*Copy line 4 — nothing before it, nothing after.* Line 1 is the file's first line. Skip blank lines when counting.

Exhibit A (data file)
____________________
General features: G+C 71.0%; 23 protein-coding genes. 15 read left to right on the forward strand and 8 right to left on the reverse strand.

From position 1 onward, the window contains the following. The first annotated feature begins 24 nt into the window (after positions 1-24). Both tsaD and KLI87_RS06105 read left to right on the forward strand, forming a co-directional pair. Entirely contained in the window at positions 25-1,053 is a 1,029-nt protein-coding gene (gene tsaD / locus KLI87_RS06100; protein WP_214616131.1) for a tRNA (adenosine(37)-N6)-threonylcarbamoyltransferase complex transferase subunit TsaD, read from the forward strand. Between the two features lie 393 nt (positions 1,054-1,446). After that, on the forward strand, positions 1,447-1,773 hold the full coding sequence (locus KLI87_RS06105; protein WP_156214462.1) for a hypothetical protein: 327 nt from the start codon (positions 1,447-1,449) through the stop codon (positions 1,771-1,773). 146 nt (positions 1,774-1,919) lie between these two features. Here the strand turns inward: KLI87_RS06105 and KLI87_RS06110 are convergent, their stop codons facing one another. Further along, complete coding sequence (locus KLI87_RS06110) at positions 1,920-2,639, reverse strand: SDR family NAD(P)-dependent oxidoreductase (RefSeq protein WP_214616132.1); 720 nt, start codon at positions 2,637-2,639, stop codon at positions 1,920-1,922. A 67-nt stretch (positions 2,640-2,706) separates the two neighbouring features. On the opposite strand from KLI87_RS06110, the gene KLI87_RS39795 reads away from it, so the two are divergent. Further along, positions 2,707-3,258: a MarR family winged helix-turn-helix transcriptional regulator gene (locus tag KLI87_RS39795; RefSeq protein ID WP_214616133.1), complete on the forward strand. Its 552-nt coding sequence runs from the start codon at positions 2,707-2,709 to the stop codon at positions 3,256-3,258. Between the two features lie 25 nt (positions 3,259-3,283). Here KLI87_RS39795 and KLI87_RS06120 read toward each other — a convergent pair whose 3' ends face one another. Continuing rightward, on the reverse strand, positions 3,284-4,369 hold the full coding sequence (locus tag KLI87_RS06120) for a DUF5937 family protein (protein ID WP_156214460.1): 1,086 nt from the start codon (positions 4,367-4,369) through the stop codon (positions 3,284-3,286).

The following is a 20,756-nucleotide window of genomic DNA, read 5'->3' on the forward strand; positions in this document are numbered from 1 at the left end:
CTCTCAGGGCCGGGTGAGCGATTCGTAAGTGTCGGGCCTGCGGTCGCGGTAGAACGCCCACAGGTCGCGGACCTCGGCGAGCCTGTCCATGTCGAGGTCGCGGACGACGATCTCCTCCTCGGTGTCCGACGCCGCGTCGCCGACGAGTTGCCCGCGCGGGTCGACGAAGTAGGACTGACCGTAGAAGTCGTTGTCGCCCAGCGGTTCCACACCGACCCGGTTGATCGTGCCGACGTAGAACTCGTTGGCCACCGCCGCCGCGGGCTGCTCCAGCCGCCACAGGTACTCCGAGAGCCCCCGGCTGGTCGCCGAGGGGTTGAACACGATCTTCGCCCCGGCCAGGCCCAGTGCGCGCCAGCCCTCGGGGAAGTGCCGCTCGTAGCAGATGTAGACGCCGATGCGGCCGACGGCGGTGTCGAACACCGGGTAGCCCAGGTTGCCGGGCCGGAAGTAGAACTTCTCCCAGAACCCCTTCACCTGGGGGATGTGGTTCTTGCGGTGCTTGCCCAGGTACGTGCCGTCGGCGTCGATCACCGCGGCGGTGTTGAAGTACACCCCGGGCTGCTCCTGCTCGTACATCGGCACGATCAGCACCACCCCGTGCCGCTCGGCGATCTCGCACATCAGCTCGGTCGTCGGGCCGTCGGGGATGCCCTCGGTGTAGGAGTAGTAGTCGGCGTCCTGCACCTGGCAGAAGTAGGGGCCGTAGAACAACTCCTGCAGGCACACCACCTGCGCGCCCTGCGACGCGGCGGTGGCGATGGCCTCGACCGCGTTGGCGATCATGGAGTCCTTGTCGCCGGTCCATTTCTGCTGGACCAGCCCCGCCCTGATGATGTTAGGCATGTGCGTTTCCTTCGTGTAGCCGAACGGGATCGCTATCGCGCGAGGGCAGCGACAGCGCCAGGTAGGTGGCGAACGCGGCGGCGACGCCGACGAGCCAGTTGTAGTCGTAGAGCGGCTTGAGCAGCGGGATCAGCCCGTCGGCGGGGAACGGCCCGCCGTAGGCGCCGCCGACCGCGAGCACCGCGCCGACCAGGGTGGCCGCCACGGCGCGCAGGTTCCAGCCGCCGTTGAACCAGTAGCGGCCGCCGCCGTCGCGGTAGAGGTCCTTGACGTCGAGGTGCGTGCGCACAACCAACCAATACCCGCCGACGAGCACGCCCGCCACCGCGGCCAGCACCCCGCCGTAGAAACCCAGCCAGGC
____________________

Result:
CTCTCAGGGCCGGGTGAGCGATTCGTAAGTGTCGGGCCTGCGGTCGCGGTAGAACGCCCACAGGTCGCGGACCTCGGCGAGCCTGTCCATGTCGAGGTCGCGGACGACGATCTCCTCCTCGGTGTCCGACGCCGCGTCGCCGACGAGTTGCCCGCGCGGGTCGACGAAGTAGGACTGACCGTAGAAGTCGTTGTCGCCCAGCGGTTCCACACCGACCCGGTTGATCGTGCCGACGTAGAACTCGTTGGCCACCGCCGCCGCGGGCTGCTCCAGCCGCCACAGGTACTCCGAGAGCCCCCGGCTGGTCGCCGAGGGGTTGAACACGATCTTCGCCCCGGCCAGGCCCAGTGCGCGCCAGCCCTCGGGGAAGTGCCGCTCGTAGCAGATGTAGACGCCGATGCGGCCGACGGCGGTGTCGAACACCGGGTAGCCCAGGTTGCCGGGCCGGAAGTAGAACTTCTCCCAGAACCCCTTCACCTGGGGGATGTGGTTCTTGCGGTGCTTGCCCAGGTACGTGCCGTCGGCGTCGATCACCGCGGCGGTGTTGAAGTACACCCCGGGCTGCTCCTGCTCGTACATCGGCACGATCAGCACCACCCCGTGCCGCTCGGCGATCTCGCACATCAGCTCGGTCGTCGGGCCGTCGGGGATGCCCTCGGTGTAGGAGTAGTAGTCGGCGTCCTGCACCTGGCAGAAGTAGGGGCCGTAGAACAACTCCTGCAGGCACACCACCTGCGCGCCCTGCGACGCGGCGGTGGCGATGGCCTCGACCGCGTTGGCGATCATGGAGTCCTTGTCGCCGGTCCATTTCTGCTGGACCAGCCCCGCCCTGATGATGTTAGGCATGTGCGTTTCCTTCGTGTAGCCGAACGGGATCGCTATCGCGCGAGGGCAGCGACAGCGCCAGGTAGGTGGCGAACGCGGCGGCGACGCCGACGAGCCAGTTGTAGTCGTAGAGCGGCTTGAGCAGCGGGATCAGCCCGTCGGCGGGGAACGGCCCGCCGTAGGCGCCGCCGACCGCGAGCACCGCGCCGACCAGGGTGGCCGCCACGGCGCGCAGGTTCCAGCCGCCGTTGAACCAGTAGCGGCCGCCGCCGTCGCGGTAGAGGTCCTTGACGTCGAGGTGCGTGCGCACAACCAACCAATACCCGCCGACGAGCACGCCCGCCACCGCGGCCAGCACCCCGCCGTAGAAACCCAGCCAGGC